Political Hay

Remembering JFK: A Postscript

In two key areas -- totalitarianism and tax cuts -- JFK wasn’t even a liberal by the standards of his time, let alone ours.

By 12.3.03

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America marked the 40th anniversary of John F. Kennedy's assassination last month, and much verbiage was spent in proclaiming him the hero of the party today epitomized by his youngest brother Teddy. Yet the memory of Kennedy resonates with virtually all Americans -- not merely those on the left -- and with reason; indeed, reasons his brother's acolytes would rather forget.

JFK was no conservative, yet he was hardly the poster boy for today's left. In two key areas -- totalitarianism and tax cuts -- JFK wasn't even a liberal by the standards of his time, let alone ours.

Scholars call Kennedy a Cold Warrior. They're right. JFK saw Communism as he did Nazism, as a totalitarian monstrosity threatening life and liberty everywhere. Rejecting accommodation as appeasement, he embraced the containment doctrine that guided America after World War II.

Like Kennedy, most liberals of that era rejected appeasement. Yet Kennedy went further, striking right at the jugular of the Roosevelt and Truman administrations. Having criticized FDR's people for handing Eastern Europe to Stalin at Yalta in 1945, he joined Republicans in blasting the Truman administration and the State Department for their culpability in China's collapse before the Communists four years later. Speaking from the House floor, he said, "The responsibility for [this] failure...rests squarely with the White House and the Department of State."

Kennedy also confronted Communist subversion at home. As a House labor committee member, he helped convict a Communist union official. While in the Senate, he backed Senator Joseph McCarthy's investigations. In January 1955, after McCarthy had fallen from power, JFK walked out on a banquet speech by McCarthy-hating journalist Edward R. Murrow. Three years later, at a Harvard dinner, when a speaker compared McCarthy with convicted Soviet spy Alger Hiss, JFK exclaimed, "How dare you couple the name of a great American patriot with that of a traitor!," and stormed out of the building.

Eventually, Kennedy came properly to lament McCarthy's methods. Yet unlike most of his liberal Democratic contemporaries, JFK refused to deny the obvious: the high-level Communist penetration of FDR's State Department in the 1930s and 1940s. For this courage he almost paid dearly. In 1960, Eleanor Roosevelt tried mightily to deny him the Democratic presidential nomination, and New York's Liberal Party almost withheld its endorsement of him as well.

As with totalitarianism, so, too, with tax cuts. Midway through his presidential term, JFK proposed a sweeping across-the-board tax cut, dismaying liberal Democrats, who preferred wasteful spending binges to "stimulate" the economy.

Today's liberal historians equate JFK's tax cut proposals with a demand-side stimulus, but that's not what JFK said while arguing for them. Here's what he said: "The present rates ranging up to 91% not only check consumption but discourage investment and encourage...the avoidance of taxes [rather] than the production of goods." He went on: "Our present tax system...reduces the financial incentives for personal effort, investment, and risk-taking."

This was supply-side economics, pure and simple. Here was a Democratic president advocating a pre-New Deal, conservative Republican direction on taxes. And here were proposals that fit the rhetoric: a massive across-the-board cut, coupled with a 26-percentage-point reduction of the highest rate from 91% all the way to 65%.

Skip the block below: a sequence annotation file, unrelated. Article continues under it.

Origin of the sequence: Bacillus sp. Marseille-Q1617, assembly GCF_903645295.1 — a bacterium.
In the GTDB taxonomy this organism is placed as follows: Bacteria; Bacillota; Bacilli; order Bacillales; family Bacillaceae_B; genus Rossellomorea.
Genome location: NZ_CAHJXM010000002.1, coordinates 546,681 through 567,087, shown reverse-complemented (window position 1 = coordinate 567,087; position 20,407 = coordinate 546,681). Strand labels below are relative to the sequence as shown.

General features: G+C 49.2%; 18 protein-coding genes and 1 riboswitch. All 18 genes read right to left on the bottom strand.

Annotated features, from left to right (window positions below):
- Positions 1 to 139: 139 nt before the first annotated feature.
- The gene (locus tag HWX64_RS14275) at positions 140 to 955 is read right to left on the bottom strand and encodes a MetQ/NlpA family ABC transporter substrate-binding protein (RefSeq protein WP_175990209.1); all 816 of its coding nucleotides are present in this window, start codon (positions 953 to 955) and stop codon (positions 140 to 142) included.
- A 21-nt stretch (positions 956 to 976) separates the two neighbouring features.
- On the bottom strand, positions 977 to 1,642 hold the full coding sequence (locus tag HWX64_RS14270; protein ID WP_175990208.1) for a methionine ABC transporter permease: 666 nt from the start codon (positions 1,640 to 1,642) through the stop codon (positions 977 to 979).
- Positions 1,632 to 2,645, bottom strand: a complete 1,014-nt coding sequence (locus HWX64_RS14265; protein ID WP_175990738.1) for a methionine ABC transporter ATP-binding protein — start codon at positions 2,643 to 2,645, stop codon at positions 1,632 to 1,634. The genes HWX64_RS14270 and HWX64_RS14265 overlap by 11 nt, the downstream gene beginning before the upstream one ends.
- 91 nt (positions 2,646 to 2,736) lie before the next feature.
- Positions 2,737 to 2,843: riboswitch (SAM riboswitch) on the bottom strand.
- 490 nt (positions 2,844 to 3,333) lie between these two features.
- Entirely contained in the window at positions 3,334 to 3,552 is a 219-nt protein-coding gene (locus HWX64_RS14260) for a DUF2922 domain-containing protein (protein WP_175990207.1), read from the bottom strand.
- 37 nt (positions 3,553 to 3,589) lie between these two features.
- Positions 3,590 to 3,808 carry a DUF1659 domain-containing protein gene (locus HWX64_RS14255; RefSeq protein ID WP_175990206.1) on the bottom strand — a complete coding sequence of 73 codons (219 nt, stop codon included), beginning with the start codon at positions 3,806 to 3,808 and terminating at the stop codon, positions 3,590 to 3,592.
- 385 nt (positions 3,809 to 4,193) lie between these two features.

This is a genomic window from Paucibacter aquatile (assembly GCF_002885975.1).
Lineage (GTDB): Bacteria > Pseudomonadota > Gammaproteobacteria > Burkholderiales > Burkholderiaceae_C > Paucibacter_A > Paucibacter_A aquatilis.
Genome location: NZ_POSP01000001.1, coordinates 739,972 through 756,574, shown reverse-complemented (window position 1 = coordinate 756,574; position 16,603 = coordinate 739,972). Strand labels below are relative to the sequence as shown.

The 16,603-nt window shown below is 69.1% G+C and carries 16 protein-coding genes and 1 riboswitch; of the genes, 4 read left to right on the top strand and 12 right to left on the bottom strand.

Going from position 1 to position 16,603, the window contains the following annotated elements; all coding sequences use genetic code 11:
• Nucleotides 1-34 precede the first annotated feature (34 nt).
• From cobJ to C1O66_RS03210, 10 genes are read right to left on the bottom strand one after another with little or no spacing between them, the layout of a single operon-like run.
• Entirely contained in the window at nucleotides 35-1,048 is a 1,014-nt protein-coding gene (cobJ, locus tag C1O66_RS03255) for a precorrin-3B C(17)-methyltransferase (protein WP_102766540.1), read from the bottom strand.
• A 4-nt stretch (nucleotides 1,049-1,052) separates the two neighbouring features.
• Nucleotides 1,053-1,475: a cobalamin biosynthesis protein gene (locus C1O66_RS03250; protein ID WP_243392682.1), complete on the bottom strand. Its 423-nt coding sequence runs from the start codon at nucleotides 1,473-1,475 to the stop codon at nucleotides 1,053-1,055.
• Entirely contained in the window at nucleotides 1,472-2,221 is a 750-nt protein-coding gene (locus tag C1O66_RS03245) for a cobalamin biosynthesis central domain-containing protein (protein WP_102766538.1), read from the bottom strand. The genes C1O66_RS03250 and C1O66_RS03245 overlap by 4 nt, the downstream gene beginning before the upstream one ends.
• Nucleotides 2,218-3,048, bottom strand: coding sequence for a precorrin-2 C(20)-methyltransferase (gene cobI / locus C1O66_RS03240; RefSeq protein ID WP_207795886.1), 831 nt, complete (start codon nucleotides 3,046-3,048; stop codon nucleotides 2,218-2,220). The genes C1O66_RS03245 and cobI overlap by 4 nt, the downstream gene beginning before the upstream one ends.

Needless to say, liberal Democrats reacted to this about as cordially as they had to JFK's courage in standing against them on totalitarian Communism years before. Thus, forty years ago last month, at the time of his assassination, the tax-cut bill was stuck in Congress. It took LBJ to get it through Congress the following year, an homage to the slain young President.

Now it must be said, when it came to Communism, JFK as president did not exactly practice what he had preached while in Congress. For example, Kennedy convinced the Russians to withdraw (not-yet-armed-or-operational) missiles from Cuba, but only by agreeing to remove our (fully-operational) missiles from Turkey. And surely he had more than his share of other flaws, some all-too-reminiscent of the later President he once inspired at Boys Nation.

Yet on both totalitarianism and taxes, time has been kind to Kennedy -- and cruel to the left. Following Soviet Communism's fall in 1991, out came the KGB files and the rest is history. The old allegations were true: a half century ago, at high levels, Communists had indeed infiltrated the State Department, and other institutions as well. And as for tax cuts, the JFK cuts did what they were supposed to do and more. Productivity soared, revenues doubled, and prosperity returned, foreshadowing the more dramatic Reagan cuts to come. And as for today, President Bush's tax policy's impact on the post-9/11 economy becomes more apparent by the day.

John F. Kennedy's standing as a president continues to be debated; but even so, one thing is clear: on tyranny and taxes, JFK was no liberal. His leftist admirers would do well to learn from the real JFK, not the made-up one of their fertile imaginations.

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About the Author

Rod D. Martin is founder and chairman of Vanguard PAC. A former policy director to Arkansas Gov. Mike Huckabee and Special Counsel to PayPal.com Founder Peter Thiel, he is a member of the Board of Governors of the Council for National Policy, a Vice President of the National Federation of Republican Assemblies (NFRA), and editor and co-author of Thank You President Bush, the definitive handbook to the second term.